Spinal fusion failure
Spinal fusion is a substantial surgical procedure, and the risks associated with it should not be taken lightly. While the chances of developing any of the risks of spinal fusion, such as failed back surgery syndrome, are small in comparison to the number of patients who have successful surgeries, risks do occur and you should be aware of them before you undergo the procedure.
Specifically, traditional spinal fusion increases a patient’s risk of failed back surgery due to the highly invasive method of both accessing the spine and fusing the vertebrae together. Before the surgeon can even reach the spine to begin the procedure, the muscles surrounding the spine must be cut and detached through a large incision. After the damaged disc is removed from the spine, the two vertebrae around the empty disc space are fused together with bone graft and a small metal cage.
The large incision and muscle displacement can lead to the development of excessive scar tissue, which could grow around a nerve root or even in the way of the metal cage fusion, preventing the fusion from taking “hold” on the spine. While this is the most common reason for a failed spinal fusion, there are other factors that also increase the risk, such as:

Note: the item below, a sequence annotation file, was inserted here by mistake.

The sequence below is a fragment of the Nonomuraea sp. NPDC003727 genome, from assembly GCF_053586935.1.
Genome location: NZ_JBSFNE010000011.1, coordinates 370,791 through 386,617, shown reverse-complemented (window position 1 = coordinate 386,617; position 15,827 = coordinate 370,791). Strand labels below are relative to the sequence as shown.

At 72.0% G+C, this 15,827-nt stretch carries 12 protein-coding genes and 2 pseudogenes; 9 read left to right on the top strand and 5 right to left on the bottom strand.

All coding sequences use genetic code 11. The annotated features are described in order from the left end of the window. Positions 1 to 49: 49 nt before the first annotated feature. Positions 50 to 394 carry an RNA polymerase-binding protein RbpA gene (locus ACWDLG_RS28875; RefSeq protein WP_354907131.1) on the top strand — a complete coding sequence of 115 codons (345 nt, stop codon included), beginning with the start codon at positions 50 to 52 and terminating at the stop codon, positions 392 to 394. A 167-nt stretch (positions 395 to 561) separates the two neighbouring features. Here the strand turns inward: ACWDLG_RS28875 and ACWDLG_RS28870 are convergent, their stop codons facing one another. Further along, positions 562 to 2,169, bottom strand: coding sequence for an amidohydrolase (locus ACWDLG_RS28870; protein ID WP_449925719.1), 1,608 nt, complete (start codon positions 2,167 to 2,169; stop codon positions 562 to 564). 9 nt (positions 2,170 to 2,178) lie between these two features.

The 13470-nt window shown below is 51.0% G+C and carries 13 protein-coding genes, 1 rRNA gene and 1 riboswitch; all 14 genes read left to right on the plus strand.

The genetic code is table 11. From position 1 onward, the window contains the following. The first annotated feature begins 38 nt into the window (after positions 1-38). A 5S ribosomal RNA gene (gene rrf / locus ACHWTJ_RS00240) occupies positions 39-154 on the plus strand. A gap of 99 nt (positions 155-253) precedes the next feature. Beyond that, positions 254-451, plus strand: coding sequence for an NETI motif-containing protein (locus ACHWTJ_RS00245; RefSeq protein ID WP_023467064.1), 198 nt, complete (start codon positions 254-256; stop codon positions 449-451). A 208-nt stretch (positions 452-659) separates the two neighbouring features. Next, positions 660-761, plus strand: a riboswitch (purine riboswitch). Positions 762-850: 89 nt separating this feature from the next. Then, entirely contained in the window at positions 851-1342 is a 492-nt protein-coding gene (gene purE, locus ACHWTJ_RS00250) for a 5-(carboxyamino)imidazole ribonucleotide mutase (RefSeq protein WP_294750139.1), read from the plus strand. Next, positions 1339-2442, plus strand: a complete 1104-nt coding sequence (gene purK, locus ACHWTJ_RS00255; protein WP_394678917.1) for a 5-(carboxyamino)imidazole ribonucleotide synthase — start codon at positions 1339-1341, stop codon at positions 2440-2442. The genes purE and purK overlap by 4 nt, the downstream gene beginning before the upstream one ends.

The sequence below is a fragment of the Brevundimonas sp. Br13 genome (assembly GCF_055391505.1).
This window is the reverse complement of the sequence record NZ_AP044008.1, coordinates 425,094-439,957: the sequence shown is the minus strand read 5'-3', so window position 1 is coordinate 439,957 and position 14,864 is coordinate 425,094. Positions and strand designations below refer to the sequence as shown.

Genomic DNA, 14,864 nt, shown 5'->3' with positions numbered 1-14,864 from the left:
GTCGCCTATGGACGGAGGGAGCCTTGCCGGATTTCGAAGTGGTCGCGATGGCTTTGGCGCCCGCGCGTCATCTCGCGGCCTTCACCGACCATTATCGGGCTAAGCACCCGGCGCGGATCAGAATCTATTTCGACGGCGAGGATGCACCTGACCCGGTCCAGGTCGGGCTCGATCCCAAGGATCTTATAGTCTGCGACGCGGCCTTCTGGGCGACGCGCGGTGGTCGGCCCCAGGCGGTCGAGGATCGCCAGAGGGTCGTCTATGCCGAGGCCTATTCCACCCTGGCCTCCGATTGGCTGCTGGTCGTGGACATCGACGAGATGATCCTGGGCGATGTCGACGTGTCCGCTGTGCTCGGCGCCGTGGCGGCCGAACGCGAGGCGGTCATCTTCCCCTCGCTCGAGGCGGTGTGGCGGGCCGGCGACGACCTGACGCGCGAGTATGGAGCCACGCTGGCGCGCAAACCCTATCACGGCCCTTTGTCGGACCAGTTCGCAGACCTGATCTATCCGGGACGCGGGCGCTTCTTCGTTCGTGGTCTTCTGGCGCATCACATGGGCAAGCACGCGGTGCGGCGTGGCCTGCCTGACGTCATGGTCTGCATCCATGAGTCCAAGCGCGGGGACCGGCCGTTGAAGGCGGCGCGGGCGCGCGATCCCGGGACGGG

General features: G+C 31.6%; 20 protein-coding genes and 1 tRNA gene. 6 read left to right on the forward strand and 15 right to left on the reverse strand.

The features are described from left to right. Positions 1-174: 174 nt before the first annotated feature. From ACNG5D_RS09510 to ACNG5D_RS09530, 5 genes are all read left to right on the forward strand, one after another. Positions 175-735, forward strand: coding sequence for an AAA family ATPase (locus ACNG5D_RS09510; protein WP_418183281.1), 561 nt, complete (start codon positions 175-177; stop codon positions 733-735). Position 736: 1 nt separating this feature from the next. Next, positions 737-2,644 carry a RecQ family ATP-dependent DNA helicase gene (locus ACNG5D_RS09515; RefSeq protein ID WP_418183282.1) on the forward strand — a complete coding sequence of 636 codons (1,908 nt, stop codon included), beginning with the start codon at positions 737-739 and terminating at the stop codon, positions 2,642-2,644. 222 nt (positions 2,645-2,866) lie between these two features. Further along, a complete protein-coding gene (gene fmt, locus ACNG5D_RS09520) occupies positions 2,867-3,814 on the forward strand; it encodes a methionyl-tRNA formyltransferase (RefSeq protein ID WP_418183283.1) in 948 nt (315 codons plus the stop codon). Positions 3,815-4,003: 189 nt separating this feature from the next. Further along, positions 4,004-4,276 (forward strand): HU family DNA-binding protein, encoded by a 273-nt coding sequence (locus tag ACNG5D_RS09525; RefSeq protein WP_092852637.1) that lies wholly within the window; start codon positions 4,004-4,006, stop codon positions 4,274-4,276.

- Surrounding vertebrae/discs develop problems.
- The fusion fails to take.
- A patient experiences severe infection or other post-surgery complications.
- Metal implants, or hardware, break.
- Bone grafts are rejected.
- A patient has unusual internal bleeding or blood clots.
Lower your risk of failed spinal fusion
Because one of the leading causes of failed back surgery syndrome is excessive scar tissue or postoperative infection and complications, it is important to find a surgery alternative that reduces those risks.
At Laser Spine Institute, our minimally invasive spine surgery offers patients a safer, more effective alternative to traditional spine fusion. Our minimally invasive stabilization procedure is performed through a small incision that goes around the muscles without cutting or tearing them. This allows our patients to experience lower risk and shorter recovery time^ than patients who choose traditional fusion.
Unlike traditional open back fusion that uses a metal cage to fuse the spine, our minimally invasive stabilization surgery uses an artificial disc and/or bone graft from the patient’s own body in order to reduce the risk of failed back surgery syndrome.
If you suffer from spinal fusion failure or any other type of failed back surgery, contact Laser Spine Institute, offering minimally invasive procedures for a range of back and neck problems, including problems associated with spinal fusion failure. Contact Laser Spine Institute today for a review of your MRI or CT scan.